# 5 Types of Price Elasticity of Demand – Explained!

The extent of responsiveness of demand with change in the price is not always the same.

The demand for a product can be elastic or inelastic, depending on the rate of change in the demand with respect to change in price of a product.

Elastic demand is the one when the response of demand is greater with a small proportionate change in the price. On the other hand, inelastic demand is the one when there is relatively a less change in the demand with a greater change in the price.

For better understanding the concepts of elastic and inelastic demand, the price elasticity of demand has been divided into five types, which are shown in Figure-1: Let us discuss the different types of price elasticity of demand (as shown in Figure-1).

### 1. Perfectly Elastic Demand:

When a small change in price of a product causes a major change in its demand, it is said to be perfectly elastic demand. In perfectly elastic demand, a small rise in price results in fall in demand to zero, while a small fall in price causes increase in demand to infinity. In such a case, the demand is perfectly elastic or ep = 00.

The degree of elasticity of demand helps in defining the shape and slope of a demand curve. Therefore, the elasticity of demand can be determined by the slope of the demand curve. Flatter the slope of the demand curve, higher the elasticity of demand.

In perfectly elastic demand, the demand curve is represented as a horizontal straight line, which is shown in Figure-2: From Figure-2 it can be interpreted that at price OP, demand is infinite; however, a slight rise in price would result in fall in demand to zero. It can also be interpreted from Figure-2 that at price P consumers are ready to buy as much quantity of the product as they want. However, a small rise in price would resist consumers to buy the product.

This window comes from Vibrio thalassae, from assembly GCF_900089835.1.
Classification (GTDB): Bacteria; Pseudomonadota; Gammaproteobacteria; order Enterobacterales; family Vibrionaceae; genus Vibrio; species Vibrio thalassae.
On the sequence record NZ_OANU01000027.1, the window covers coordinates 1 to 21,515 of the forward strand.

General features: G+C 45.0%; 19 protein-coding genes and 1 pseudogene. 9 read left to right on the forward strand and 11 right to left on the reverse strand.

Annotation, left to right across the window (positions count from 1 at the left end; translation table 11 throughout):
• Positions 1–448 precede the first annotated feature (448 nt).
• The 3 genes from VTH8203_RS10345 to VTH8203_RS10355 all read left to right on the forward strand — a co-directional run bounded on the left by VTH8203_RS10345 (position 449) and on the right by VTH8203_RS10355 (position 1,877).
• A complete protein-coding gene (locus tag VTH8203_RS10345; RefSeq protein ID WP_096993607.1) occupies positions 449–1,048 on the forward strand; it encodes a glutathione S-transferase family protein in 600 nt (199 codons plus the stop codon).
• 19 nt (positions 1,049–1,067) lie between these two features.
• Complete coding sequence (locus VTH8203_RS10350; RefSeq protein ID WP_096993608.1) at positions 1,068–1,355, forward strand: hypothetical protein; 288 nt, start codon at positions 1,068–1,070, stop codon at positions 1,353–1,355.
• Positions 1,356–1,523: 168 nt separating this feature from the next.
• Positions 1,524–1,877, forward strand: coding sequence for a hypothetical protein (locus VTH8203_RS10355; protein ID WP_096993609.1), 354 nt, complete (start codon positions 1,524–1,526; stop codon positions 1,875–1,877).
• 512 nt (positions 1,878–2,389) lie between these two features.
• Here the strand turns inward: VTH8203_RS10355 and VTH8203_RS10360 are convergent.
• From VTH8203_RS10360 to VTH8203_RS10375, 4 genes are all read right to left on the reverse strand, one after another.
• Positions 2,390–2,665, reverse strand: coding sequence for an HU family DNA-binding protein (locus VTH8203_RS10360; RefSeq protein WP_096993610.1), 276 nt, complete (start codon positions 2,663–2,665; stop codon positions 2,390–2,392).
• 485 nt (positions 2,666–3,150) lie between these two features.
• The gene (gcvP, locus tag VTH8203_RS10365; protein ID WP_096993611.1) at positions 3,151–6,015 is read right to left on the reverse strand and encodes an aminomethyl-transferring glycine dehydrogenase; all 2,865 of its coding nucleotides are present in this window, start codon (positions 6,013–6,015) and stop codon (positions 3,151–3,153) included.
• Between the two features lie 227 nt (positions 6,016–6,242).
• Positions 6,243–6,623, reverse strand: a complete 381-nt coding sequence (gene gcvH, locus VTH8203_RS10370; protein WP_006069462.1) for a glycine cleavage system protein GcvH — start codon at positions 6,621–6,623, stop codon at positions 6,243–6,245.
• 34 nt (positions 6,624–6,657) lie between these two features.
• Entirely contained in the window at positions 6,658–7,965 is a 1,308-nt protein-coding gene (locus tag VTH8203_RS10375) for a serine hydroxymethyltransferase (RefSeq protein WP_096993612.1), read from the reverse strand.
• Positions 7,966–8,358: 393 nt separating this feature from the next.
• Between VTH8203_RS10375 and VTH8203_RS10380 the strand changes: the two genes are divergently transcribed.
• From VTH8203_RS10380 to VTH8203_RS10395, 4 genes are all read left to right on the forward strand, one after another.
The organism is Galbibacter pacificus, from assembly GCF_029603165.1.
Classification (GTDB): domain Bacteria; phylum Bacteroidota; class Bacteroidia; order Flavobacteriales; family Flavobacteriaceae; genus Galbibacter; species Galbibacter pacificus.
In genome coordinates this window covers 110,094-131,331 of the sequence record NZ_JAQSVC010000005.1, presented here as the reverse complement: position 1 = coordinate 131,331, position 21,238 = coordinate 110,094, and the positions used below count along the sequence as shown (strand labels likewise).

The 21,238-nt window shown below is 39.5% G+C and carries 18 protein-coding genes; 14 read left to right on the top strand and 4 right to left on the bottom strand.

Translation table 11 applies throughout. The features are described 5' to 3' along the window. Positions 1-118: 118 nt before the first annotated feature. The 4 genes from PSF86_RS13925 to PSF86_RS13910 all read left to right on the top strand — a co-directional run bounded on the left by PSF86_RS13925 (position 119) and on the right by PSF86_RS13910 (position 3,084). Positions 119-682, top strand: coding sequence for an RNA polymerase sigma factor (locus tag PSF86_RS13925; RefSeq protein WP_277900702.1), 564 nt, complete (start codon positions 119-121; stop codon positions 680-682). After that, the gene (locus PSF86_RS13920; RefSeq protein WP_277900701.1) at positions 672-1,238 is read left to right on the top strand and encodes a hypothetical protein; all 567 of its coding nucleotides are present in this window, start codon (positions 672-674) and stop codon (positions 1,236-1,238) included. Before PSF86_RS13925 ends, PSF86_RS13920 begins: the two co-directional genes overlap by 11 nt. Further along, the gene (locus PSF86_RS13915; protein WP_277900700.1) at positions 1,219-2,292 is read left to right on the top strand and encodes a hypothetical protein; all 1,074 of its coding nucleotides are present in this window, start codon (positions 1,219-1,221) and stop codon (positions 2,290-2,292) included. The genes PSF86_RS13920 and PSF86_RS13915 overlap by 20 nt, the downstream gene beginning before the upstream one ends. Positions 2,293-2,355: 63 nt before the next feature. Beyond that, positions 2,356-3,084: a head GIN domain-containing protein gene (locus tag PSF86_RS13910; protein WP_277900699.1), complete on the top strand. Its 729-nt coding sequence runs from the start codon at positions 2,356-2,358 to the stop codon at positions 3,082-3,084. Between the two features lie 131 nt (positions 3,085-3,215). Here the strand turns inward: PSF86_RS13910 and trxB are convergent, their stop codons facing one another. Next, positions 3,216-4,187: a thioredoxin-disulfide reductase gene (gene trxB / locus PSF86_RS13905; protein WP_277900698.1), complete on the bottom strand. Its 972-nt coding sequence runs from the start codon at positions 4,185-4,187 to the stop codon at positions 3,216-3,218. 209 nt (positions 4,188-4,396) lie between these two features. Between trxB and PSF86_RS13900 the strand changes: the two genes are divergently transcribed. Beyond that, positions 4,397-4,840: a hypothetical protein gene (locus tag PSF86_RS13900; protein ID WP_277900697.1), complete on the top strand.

Though, perfectly elastic demand is a theoretical concept and cannot be applied in the real situation. However, it can be applied in cases, such as perfectly competitive market and homogeneity products. In such cases, the demand for a product of an organization is assumed to be perfectly elastic.

From an organization’s point of view, in a perfectly elastic demand situation, the organization can sell as much as much as it wants as consumers are ready to purchase a large quantity of product. However, a slight increase in price would stop the demand.

### 2. Perfectly Inelastic Demand:

A perfectly inelastic demand is one when there is no change produced in the demand of a product with change in its price. The numerical value for perfectly inelastic demand is zero (ep=0).

In case of perfectly inelastic demand, demand curve is represented as a straight vertical line, which is shown in Figure-3: It can be interpreted from Figure-3 that the movement in price from OP1 to OP2 and OP2 to OP3 does not show any change in the demand of a product (OQ). The demand remains constant for any value of price. Perfectly inelastic demand is a theoretical concept and cannot be applied in a practical situation. However, in case of essential goods, such as salt, the demand does not change with change in price. Therefore, the demand for essential goods is perfectly inelastic.

### 3. Relatively Elastic Demand:

Relatively elastic demand refers to the demand when the proportionate change produced in demand is greater than the proportionate change in price of a product. The numerical value of relatively elastic demand ranges between one to infinity.